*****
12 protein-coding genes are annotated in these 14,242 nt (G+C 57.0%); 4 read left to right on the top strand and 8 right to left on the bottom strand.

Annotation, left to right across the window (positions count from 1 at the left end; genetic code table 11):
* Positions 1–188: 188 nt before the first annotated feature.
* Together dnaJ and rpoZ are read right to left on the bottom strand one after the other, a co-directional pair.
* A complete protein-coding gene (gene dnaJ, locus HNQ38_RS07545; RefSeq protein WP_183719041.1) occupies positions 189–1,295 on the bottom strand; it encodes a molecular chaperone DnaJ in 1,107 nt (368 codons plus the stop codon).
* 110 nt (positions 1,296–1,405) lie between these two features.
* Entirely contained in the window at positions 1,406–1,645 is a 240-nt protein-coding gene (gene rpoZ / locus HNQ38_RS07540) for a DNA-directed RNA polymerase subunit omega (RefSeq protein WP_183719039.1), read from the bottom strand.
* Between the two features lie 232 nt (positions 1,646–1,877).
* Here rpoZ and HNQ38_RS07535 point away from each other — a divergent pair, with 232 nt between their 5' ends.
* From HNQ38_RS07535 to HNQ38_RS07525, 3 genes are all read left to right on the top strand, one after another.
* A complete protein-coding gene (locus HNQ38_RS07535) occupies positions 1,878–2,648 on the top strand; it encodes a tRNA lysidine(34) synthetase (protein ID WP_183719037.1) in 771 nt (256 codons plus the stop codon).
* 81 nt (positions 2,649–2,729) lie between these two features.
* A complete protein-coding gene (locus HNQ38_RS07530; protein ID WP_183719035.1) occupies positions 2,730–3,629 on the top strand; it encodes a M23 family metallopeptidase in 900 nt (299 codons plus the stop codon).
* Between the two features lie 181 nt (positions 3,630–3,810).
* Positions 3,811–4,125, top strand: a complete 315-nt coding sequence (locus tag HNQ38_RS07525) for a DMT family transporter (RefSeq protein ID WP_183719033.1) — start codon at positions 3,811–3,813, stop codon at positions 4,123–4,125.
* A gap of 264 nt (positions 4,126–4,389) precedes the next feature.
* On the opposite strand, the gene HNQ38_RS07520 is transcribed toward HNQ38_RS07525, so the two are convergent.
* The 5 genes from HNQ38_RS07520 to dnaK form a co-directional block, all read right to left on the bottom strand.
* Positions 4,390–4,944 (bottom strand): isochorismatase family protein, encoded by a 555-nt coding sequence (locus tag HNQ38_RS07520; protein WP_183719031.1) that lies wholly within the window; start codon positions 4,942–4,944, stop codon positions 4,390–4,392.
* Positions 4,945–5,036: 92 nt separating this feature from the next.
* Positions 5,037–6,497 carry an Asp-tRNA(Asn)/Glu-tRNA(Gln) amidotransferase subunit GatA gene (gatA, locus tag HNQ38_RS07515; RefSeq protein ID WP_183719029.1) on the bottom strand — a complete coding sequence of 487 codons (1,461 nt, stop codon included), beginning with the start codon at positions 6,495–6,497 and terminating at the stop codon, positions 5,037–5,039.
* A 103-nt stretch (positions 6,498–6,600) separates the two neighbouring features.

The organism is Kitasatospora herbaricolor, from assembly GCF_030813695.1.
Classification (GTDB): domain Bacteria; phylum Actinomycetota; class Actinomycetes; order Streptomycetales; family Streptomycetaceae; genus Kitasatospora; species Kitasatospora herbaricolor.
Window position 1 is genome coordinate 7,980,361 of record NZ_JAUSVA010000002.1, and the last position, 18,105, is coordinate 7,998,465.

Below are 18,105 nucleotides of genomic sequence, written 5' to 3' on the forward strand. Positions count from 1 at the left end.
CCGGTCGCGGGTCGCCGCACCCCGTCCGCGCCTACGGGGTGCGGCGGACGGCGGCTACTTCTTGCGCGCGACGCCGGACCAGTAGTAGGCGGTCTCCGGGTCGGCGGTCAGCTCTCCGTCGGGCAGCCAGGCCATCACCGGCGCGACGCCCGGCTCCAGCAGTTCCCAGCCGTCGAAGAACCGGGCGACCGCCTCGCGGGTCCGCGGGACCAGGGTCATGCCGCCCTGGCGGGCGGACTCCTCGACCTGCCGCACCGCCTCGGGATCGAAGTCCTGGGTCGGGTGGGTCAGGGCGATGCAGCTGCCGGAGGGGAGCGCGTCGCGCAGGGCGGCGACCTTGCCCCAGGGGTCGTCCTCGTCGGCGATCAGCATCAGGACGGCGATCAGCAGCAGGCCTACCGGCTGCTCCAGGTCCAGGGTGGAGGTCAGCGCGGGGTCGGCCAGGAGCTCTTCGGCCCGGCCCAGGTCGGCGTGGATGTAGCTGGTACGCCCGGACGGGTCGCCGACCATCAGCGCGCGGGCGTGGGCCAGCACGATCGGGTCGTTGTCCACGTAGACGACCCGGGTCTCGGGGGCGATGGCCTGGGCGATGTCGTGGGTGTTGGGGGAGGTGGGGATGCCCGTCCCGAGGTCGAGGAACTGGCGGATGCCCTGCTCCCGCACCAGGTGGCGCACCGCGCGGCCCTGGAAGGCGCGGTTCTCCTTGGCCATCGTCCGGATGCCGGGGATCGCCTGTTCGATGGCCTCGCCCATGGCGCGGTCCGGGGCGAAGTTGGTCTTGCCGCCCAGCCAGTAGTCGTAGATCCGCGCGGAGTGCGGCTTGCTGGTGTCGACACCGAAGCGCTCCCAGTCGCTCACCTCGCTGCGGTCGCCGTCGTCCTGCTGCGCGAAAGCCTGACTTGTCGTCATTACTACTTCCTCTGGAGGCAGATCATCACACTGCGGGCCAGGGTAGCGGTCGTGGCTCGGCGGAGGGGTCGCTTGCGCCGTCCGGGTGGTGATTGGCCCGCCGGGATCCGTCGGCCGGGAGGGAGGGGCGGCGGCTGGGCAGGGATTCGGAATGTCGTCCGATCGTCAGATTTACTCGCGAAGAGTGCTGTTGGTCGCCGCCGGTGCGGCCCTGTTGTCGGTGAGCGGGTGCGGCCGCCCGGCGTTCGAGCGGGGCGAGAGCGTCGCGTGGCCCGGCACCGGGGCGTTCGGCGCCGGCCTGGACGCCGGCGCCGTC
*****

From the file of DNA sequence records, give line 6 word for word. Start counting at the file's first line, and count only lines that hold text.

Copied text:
* 110 nt (positions 1,296–1,405) lie between these two features.